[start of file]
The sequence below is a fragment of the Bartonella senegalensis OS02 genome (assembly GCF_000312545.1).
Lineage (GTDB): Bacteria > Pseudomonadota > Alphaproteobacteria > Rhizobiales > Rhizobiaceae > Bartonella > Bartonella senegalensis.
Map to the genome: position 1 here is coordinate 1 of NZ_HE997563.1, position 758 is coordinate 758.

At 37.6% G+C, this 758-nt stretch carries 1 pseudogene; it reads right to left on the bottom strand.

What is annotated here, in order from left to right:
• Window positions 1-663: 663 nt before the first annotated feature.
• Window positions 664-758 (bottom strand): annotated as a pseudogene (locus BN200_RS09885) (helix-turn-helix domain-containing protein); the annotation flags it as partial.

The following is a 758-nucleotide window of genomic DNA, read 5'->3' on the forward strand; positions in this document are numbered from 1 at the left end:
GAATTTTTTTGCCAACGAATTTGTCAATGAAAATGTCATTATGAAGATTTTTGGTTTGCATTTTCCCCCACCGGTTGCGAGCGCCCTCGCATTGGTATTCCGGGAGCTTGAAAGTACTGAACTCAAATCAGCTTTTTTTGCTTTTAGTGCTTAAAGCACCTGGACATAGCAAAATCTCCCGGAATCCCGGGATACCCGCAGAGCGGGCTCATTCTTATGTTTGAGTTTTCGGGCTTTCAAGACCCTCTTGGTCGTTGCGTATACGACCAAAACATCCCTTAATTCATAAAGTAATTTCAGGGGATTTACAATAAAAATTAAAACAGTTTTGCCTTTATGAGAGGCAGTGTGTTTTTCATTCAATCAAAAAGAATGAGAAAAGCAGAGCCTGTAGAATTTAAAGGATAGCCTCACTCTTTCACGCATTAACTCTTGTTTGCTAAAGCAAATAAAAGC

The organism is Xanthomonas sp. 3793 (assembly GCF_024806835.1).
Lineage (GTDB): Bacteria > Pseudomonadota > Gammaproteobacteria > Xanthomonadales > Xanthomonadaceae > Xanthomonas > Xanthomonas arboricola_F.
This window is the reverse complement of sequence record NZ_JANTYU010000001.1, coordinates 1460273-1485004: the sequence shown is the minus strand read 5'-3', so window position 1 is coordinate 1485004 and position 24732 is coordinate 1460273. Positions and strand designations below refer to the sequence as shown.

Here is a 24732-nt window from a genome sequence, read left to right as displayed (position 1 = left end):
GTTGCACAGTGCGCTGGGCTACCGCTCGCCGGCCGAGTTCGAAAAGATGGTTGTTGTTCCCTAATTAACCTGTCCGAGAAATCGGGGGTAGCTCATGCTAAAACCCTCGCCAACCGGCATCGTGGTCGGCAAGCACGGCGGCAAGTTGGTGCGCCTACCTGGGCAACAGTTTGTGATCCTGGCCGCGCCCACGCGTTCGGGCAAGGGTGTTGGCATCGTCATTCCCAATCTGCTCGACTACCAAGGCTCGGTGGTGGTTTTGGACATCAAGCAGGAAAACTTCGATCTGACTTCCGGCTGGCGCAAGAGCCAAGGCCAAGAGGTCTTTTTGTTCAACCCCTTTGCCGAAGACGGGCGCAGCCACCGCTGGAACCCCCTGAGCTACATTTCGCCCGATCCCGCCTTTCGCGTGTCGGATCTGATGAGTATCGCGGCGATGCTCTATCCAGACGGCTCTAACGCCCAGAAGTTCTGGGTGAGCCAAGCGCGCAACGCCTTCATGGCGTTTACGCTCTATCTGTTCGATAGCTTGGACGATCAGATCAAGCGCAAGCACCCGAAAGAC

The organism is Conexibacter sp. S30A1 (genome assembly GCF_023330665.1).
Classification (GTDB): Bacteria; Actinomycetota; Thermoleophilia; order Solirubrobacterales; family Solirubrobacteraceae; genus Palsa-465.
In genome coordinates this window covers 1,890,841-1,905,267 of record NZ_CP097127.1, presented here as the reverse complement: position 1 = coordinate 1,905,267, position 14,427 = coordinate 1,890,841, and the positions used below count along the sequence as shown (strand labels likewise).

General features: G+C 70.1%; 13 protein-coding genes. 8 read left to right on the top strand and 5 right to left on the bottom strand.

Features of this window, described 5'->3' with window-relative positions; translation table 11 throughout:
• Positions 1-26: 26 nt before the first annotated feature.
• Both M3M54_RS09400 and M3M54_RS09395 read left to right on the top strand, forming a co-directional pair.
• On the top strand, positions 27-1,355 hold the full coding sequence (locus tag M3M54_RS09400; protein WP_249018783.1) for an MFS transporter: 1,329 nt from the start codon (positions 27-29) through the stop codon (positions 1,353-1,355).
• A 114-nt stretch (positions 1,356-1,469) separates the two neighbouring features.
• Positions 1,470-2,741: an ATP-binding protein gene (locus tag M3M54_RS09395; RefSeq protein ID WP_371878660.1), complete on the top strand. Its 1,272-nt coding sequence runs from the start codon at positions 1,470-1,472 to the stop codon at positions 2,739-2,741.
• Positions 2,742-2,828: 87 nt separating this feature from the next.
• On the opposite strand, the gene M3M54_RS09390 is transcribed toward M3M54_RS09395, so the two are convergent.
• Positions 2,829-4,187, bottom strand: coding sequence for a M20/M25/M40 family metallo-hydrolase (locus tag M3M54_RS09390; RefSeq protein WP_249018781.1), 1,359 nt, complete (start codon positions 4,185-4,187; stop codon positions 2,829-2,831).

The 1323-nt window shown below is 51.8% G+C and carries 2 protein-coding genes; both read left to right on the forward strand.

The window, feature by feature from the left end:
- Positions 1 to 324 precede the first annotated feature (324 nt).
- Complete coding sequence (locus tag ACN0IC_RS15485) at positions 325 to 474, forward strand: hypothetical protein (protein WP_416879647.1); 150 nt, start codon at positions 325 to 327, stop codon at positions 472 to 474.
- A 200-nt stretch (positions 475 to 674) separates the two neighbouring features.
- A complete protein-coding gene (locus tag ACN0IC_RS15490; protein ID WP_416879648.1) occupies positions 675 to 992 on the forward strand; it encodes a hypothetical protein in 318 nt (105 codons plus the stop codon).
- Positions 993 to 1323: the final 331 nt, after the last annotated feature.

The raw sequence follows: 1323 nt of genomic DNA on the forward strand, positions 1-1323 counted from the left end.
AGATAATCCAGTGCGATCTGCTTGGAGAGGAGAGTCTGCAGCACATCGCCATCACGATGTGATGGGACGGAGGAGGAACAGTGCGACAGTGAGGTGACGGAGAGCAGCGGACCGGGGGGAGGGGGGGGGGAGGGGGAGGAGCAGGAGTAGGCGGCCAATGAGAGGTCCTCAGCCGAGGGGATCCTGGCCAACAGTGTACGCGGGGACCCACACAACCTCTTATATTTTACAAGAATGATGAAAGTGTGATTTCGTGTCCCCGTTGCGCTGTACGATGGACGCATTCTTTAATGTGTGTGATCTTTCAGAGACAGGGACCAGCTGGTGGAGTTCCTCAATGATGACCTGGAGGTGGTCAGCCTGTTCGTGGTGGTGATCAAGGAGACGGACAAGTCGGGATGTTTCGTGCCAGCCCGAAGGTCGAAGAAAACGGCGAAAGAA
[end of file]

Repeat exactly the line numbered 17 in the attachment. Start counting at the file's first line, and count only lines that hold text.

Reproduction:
In genome coordinates this window covers 1,890,841-1,905,267 of record NZ_CP097127.1, presented here as the reverse complement: position 1 = coordinate 1,905,267, position 14,427 = coordinate 1,890,841, and the positions used below count along the sequence as shown (strand labels likewise).